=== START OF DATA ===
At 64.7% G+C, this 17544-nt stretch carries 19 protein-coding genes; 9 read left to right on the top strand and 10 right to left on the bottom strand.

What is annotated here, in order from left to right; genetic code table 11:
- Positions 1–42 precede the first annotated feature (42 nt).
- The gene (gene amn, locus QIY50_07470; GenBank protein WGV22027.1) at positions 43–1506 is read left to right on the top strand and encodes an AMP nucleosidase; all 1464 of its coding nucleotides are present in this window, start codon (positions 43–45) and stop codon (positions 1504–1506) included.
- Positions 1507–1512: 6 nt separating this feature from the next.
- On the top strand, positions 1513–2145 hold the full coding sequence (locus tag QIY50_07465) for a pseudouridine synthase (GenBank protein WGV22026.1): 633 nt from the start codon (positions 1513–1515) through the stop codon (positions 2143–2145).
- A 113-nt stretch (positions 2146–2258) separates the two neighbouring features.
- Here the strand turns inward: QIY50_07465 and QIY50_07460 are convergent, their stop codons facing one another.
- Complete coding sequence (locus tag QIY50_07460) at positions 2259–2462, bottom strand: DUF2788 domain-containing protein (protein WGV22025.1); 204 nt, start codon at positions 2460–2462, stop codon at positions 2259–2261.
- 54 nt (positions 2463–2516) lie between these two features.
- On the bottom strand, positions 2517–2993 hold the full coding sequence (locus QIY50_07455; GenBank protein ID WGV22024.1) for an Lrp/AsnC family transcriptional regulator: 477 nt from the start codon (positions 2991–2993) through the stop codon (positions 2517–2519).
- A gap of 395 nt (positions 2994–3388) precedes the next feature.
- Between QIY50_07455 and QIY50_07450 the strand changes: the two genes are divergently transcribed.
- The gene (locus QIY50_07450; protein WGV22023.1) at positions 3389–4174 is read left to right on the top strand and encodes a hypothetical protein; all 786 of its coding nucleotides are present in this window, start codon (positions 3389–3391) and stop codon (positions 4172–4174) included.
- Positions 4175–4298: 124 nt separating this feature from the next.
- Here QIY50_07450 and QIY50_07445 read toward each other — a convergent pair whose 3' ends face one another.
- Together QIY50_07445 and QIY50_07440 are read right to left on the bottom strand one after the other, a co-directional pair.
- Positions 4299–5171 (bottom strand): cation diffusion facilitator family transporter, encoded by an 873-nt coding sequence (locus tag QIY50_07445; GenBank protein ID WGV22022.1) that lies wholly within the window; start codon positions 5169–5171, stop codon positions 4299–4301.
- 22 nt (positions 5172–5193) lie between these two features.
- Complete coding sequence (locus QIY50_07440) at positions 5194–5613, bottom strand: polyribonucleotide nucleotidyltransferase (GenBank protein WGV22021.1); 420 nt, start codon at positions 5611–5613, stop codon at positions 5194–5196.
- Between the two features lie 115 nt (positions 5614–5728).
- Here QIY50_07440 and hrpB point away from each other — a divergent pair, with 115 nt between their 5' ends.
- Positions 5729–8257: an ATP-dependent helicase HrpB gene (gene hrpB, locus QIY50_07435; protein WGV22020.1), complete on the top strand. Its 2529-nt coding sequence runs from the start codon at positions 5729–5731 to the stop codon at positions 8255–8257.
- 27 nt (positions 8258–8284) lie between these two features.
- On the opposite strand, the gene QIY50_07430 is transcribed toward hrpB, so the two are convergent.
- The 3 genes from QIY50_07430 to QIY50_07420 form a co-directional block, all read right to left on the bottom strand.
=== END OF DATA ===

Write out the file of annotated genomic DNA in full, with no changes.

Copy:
At 64.7% G+C, this 17544-nt stretch carries 19 protein-coding genes; 9 read left to right on the top strand and 10 right to left on the bottom strand.

What is annotated here, in order from left to right; genetic code table 11:
- Positions 1–42 precede the first annotated feature (42 nt).
- The gene (gene amn, locus QIY50_07470; GenBank protein WGV22027.1) at positions 43–1506 is read left to right on the top strand and encodes an AMP nucleosidase; all 1464 of its coding nucleotides are present in this window, start codon (positions 43–45) and stop codon (positions 1504–1506) included.
- Positions 1507–1512: 6 nt separating this feature from the next.
- On the top strand, positions 1513–2145 hold the full coding sequence (locus tag QIY50_07465) for a pseudouridine synthase (GenBank protein WGV22026.1): 633 nt from the start codon (positions 1513–1515) through the stop codon (positions 2143–2145).
- A 113-nt stretch (positions 2146–2258) separates the two neighbouring features.
- Here the strand turns inward: QIY50_07465 and QIY50_07460 are convergent, their stop codons facing one another.
- Complete coding sequence (locus tag QIY50_07460) at positions 2259–2462, bottom strand: DUF2788 domain-containing protein (protein WGV22025.1); 204 nt, start codon at positions 2460–2462, stop codon at positions 2259–2261.
- 54 nt (positions 2463–2516) lie between these two features.
- On the bottom strand, positions 2517–2993 hold the full coding sequence (locus QIY50_07455; GenBank protein ID WGV22024.1) for an Lrp/AsnC family transcriptional regulator: 477 nt from the start codon (positions 2991–2993) through the stop codon (positions 2517–2519).
- A gap of 395 nt (positions 2994–3388) precedes the next feature.
- Between QIY50_07455 and QIY50_07450 the strand changes: the two genes are divergently transcribed.
- The gene (locus QIY50_07450; protein WGV22023.1) at positions 3389–4174 is read left to right on the top strand and encodes a hypothetical protein; all 786 of its coding nucleotides are present in this window, start codon (positions 3389–3391) and stop codon (positions 4172–4174) included.
- Positions 4175–4298: 124 nt separating this feature from the next.
- Here QIY50_07450 and QIY50_07445 read toward each other — a convergent pair whose 3' ends face one another.
- Together QIY50_07445 and QIY50_07440 are read right to left on the bottom strand one after the other, a co-directional pair.
- Positions 4299–5171 (bottom strand): cation diffusion facilitator family transporter, encoded by an 873-nt coding sequence (locus tag QIY50_07445; GenBank protein ID WGV22022.1) that lies wholly within the window; start codon positions 5169–5171, stop codon positions 4299–4301.
- 22 nt (positions 5172–5193) lie between these two features.
- Complete coding sequence (locus QIY50_07440) at positions 5194–5613, bottom strand: polyribonucleotide nucleotidyltransferase (GenBank protein WGV22021.1); 420 nt, start codon at positions 5611–5613, stop codon at positions 5194–5196.
- Between the two features lie 115 nt (positions 5614–5728).
- Here QIY50_07440 and hrpB point away from each other — a divergent pair, with 115 nt between their 5' ends.
- Positions 5729–8257: an ATP-dependent helicase HrpB gene (gene hrpB, locus QIY50_07435; protein WGV22020.1), complete on the top strand. Its 2529-nt coding sequence runs from the start codon at positions 5729–5731 to the stop codon at positions 8255–8257.
- 27 nt (positions 8258–8284) lie between these two features.
- On the opposite strand, the gene QIY50_07430 is transcribed toward hrpB, so the two are convergent.
- The 3 genes from QIY50_07430 to QIY50_07420 form a co-directional block, all read right to left on the bottom strand.